Top news of the day from across the health care landscape.
The merger of Envision Healthcare Holdings Inc and AmSurg Corp has been officially confirmed, reported The Wall Street Journal. The all-stock deal will combine the 2 companies, and provide a range of hospital-related services worth about $10 billion. There is a fixed exchange ratio of 0.334 AmSurg share per Envision share, and Envision shareholders will own approximately 53% of the merged company. The company will be renamed Envision Healthcare Corp with headquarters in both Tennessee and Colorado.
An analysis by Arcadia Healthcare Solutions revealed that it’s 7 times more expensive to die in a hospital than it is to die at home. According to NPR, patients were billed significantly more for medical interventions during the last few days of their lives than those who died in different settings. For the 42% of patients who died at home, the cost was about $4760 for their last month alive, while 40% of patients who died in the hospital had a cost of $32,370. Patients who died in a nursing home were found to be the most expensive, followed by inpatient hospice and an emergency room. “This intensity of services in the hospital shows a lot of suffering that is not probably in the end going to offer people more quality of life and may not offer them more quantity of life either,” said Richard Parker, chief medical officer at Arcadia. “In the end, everyone died. They all died. If we look at this retroactively, retrospectively — and we could go back and ask people — I bet most of them would say I'd rather be home with my family.”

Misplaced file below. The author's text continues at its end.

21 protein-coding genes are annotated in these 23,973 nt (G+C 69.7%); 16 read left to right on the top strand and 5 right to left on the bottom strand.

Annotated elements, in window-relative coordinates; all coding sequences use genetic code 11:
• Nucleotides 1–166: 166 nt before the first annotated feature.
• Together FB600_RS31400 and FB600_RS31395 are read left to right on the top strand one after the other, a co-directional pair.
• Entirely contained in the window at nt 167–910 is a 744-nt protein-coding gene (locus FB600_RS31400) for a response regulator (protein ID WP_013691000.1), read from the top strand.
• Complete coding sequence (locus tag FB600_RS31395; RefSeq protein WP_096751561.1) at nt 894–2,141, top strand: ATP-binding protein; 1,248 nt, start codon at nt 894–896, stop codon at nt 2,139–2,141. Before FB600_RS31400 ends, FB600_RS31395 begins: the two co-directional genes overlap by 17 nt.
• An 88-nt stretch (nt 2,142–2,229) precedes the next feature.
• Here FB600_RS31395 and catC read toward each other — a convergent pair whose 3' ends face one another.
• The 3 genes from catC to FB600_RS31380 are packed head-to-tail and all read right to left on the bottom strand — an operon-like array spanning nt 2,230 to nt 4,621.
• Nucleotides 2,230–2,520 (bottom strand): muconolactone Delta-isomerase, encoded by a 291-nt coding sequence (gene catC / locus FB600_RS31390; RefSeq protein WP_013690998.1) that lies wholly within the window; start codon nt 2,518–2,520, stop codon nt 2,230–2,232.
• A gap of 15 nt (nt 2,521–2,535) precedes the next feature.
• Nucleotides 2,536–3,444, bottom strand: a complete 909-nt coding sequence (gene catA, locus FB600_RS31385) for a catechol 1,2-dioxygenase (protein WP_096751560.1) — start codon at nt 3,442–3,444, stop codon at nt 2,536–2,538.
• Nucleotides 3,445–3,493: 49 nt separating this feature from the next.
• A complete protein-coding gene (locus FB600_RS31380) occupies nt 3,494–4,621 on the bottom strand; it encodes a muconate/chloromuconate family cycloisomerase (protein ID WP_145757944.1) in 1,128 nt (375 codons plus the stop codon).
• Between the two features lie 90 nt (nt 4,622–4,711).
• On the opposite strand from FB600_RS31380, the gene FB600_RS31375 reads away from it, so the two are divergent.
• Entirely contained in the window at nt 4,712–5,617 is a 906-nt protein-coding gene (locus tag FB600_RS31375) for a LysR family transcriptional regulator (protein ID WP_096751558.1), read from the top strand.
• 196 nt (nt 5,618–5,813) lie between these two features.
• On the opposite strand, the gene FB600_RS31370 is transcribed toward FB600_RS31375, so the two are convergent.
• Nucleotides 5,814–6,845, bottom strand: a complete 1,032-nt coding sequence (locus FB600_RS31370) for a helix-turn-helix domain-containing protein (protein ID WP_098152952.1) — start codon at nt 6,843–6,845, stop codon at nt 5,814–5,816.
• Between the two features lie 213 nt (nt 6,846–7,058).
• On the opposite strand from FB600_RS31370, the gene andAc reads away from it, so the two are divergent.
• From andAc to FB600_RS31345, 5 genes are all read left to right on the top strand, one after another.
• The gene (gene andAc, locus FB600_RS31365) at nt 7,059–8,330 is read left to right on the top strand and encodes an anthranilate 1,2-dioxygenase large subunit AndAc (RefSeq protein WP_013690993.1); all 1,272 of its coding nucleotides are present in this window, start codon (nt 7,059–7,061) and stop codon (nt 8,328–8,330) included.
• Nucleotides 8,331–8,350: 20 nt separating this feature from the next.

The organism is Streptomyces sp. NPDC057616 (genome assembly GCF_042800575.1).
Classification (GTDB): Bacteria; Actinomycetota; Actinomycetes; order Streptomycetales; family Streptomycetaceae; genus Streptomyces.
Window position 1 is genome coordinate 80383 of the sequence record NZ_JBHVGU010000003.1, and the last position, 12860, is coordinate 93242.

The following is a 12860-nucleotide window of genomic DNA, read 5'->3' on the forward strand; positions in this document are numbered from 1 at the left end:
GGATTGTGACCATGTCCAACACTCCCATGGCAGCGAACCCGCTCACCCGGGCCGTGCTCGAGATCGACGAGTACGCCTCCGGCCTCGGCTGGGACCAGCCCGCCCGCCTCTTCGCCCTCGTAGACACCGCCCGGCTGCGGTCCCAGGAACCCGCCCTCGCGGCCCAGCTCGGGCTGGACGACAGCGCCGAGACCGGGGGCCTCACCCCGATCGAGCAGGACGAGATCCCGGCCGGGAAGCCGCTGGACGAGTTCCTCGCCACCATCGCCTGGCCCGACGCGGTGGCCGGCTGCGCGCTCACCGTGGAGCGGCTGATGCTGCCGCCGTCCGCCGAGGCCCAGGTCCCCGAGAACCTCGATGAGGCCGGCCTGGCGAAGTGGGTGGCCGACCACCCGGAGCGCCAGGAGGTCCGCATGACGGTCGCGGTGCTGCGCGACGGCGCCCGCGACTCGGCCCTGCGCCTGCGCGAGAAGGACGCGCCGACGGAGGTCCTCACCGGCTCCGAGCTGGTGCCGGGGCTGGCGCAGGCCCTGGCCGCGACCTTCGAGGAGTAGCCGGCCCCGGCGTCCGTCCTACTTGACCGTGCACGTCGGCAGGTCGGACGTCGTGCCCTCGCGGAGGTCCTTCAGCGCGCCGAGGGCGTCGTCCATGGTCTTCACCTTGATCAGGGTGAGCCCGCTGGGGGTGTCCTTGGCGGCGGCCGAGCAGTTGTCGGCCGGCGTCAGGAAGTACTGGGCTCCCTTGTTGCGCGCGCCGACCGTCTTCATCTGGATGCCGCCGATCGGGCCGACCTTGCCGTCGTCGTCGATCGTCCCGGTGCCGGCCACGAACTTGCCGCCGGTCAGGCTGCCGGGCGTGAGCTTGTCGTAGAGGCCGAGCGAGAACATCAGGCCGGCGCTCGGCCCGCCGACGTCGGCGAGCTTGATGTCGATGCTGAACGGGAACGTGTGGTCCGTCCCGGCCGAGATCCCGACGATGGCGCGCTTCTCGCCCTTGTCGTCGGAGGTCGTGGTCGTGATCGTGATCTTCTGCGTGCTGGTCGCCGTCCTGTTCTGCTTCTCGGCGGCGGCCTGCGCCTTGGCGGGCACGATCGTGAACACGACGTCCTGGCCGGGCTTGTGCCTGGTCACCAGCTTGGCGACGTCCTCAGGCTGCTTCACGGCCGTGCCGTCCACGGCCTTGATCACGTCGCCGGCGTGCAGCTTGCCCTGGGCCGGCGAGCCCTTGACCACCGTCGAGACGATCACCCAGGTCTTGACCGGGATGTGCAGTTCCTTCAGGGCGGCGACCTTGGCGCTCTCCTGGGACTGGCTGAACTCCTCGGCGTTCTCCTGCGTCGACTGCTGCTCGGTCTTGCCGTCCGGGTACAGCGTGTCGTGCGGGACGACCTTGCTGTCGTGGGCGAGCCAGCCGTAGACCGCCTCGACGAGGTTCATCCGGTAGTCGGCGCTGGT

In the Medicare Payment Advisory Commission’s June report to Congress, they recommended an interrelated set of proposals that could end up saving at least $10 billion over 5 years, reported Kaiser Health News. From 2007 to 2014, the commission said that the continuing rise in drug costs and other factors contributed to an increase of Medicare Part D spending by nearly 60%. Through encouraging the use of generic drugs and creating incentives for insurers to negotiate for lower prices from drug manufacturers, it could help save billions.